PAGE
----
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Posts Tagged ‘Cosmology’

Why the Universe Is Our Home: It’s Not a Coincidence (Part 2)

Posted by Ram Kumar Shrestha on March 27, 2013

By Deepak Chopra, Co-author, ‘Super Brain: Unleashing the Explosive Power of Your Mind to Maximize Health, Happiness, and Spiritual Well-Being’; founder, The Chopra Foundation

Deepak-chopraAt the human level everyone would like to feel that life has meaning, which implies that the setting for life — the universe at large — isn’t a cold void ruled by random chance.  There is a huge gap here, and for the past century science hasn’t budged from its grandest assumption, that creation is ruled by random events. There was good reason for this adamant position. The mathematics of modern physics is a marvel of precision and accuracy.  No guiding hand, creator, higher intelligence or deity was needed as long as the equations worked.

Now there is a crack in the theory, tiny at first but opening into a fissure, that casts doubt on how science observes the universe. The fault isn’t that the mathematics was wobbly and loose. Quite the opposite.  The universe is too finely tuned to fit the random model.  God isn’t going to leap into the breach, although religion has reason to feel better about not accepting the so-called “accidental universe.”  The real fascination lies in how to match reality “out there” with the potentiality of the human mind.  Both are up for grabs.

In the modern era, Sir Arthur Eddington and especially Paul Dirac first noticed that certain “coincidences” in dimensionless ratios can be found. These ratios link microscopic with macroscopic quantities. For example, the ratio of the electric force to gravitational force (presumably a constant), is a large number (about 1040), while the ratio of the observable size of the universe (which is presumably changing) to the size of an elementary particle is also a large number, surprisingly close to the first number (also about 1040).   It is hard to imagine that two very large and unrelated numbers would turn out to be so close to each other.  Why are they? (For earlier examples of fine tuning, please see our first post, which gives some general background as well.)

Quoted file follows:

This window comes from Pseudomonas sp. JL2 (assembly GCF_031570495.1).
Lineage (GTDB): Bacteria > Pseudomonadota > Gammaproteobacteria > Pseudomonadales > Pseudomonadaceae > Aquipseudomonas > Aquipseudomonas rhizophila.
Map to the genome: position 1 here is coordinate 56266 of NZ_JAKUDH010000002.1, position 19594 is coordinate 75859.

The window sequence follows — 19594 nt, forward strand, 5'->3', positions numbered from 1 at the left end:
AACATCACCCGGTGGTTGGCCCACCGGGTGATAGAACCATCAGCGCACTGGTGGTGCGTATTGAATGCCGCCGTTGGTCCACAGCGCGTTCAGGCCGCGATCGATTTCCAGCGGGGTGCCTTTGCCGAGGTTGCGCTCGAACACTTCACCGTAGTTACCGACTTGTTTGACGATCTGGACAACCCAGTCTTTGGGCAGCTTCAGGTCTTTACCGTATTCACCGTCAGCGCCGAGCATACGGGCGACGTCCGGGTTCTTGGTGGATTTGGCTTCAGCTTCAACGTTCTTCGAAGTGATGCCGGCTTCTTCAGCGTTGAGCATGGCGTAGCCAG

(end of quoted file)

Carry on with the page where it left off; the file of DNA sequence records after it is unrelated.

Dirac argued that these fundamental numbers must be related. The essential problem is that the size of the universe is changing as the cosmos expands, while the first relationship is presumably constant, given that it involves only two supposed “constants.” Why should two very large numbers, one variable and the other not variable, be so close to each other?  (It’s like seeing a person’s vocal chords vibrating in all kinds of ways and yet discovering that each word he speaks is exactly half a second apart — even this image is a simplification compared to the actual problem, which spans similar ratios in terms of light years and time in the trillionth of a second.) Read the rest of this entry »

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Why the Universe Is Our Home: It’s Not a Coincidence

Posted by Ram Kumar Shrestha on March 19, 2013

By Deepak Chopra,

D ChopraCo-author, ‘Super Brain: Unleashing the Explosive Power of Your Mind to Maximize Health, Happiness, and Spiritual Well-Being’; founder, The Chopra Foundation

It would be reassuring to most people to discover that the universe is constructed to favor life.  If the human race isn’t a freakish outcome of highly improbable chance events, we have every right to see the universe as our home. But this psychological reassurance strikes physicists and biologists as wishful thinking; the bulwark of modern science, from the most minuscule events at the quantum scale to the Big Bang itself, is the assumption that creation is random, without guidance, plan, mind or purpose.

Only very slowly has such a blanket view been challenged, but these new challenges are among the most exciting possibilities in science. We’d like to outline the argument for a “human universe” with an eye to understanding why the human race exists. This question is too central to be left to a small cadre of professional cosmologists and evolutionary biologists; everyone has a personal stake in it.

The most accepted theory of the large-scale structure of the universe is Big Bang cosmology, which has achieved impressive results. Yet when you try to model the universe, you can’t escape the problems surrounding what seems like a simple act: observing it.  Measuring the cosmos is intricately interwoven with limits imposed by the process of observation itself. As you go back in time or ahead into the future, as you reach so far into space that light takes billions of years to reach Earth,  any possible model encounters horizons of knowledge at some ultimate, faint observational limit. Beyond such a horizon, observation is blocked, and so are physics, mathematics and the human mind.